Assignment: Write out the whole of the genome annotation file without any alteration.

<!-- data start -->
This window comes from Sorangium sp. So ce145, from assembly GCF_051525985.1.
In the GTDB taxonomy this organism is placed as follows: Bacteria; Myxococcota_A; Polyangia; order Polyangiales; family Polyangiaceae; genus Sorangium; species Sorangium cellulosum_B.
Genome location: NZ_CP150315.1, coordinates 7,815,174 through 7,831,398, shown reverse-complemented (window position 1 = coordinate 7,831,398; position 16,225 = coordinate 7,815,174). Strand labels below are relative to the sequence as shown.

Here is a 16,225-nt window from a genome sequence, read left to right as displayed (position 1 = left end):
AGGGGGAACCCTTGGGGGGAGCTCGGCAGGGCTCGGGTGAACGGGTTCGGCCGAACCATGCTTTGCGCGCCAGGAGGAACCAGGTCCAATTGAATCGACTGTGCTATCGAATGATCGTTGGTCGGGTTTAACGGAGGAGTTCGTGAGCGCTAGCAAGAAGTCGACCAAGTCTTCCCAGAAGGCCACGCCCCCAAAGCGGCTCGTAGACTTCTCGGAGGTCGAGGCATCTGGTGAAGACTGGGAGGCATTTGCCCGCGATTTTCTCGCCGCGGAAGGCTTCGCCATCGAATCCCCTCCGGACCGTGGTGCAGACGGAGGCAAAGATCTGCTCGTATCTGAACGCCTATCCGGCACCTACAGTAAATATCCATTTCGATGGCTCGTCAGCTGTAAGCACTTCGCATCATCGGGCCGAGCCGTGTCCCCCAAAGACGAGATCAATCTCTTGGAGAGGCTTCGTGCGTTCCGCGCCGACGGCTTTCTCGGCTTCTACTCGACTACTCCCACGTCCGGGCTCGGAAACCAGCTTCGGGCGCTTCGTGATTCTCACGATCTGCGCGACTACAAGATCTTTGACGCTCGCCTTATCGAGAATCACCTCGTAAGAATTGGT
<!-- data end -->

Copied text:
This window comes from Sorangium sp. So ce145, from assembly GCF_051525985.1.
In the GTDB taxonomy this organism is placed as follows: Bacteria; Myxococcota_A; Polyangia; order Polyangiales; family Polyangiaceae; genus Sorangium; species Sorangium cellulosum_B.
Genome location: NZ_CP150315.1, coordinates 7,815,174 through 7,831,398, shown reverse-complemented (window position 1 = coordinate 7,831,398; position 16,225 = coordinate 7,815,174). Strand labels below are relative to the sequence as shown.

Here is a 16,225-nt window from a genome sequence, read left to right as displayed (position 1 = left end):
AGGGGGAACCCTTGGGGGGAGCTCGGCAGGGCTCGGGTGAACGGGTTCGGCCGAACCATGCTTTGCGCGCCAGGAGGAACCAGGTCCAATTGAATCGACTGTGCTATCGAATGATCGTTGGTCGGGTTTAACGGAGGAGTTCGTGAGCGCTAGCAAGAAGTCGACCAAGTCTTCCCAGAAGGCCACGCCCCCAAAGCGGCTCGTAGACTTCTCGGAGGTCGAGGCATCTGGTGAAGACTGGGAGGCATTTGCCCGCGATTTTCTCGCCGCGGAAGGCTTCGCCATCGAATCCCCTCCGGACCGTGGTGCAGACGGAGGCAAAGATCTGCTCGTATCTGAACGCCTATCCGGCACCTACAGTAAATATCCATTTCGATGGCTCGTCAGCTGTAAGCACTTCGCATCATCGGGCCGAGCCGTGTCCCCCAAAGACGAGATCAATCTCTTGGAGAGGCTTCGTGCGTTCCGCGCCGACGGCTTTCTCGGCTTCTACTCGACTACTCCCACGTCCGGGCTCGGAAACCAGCTTCGGGCGCTTCGTGATTCTCACGATCTGCGCGACTACAAGATCTTTGACGCTCGCCTTATCGAGAATCACCTCGTAAGAATTGGT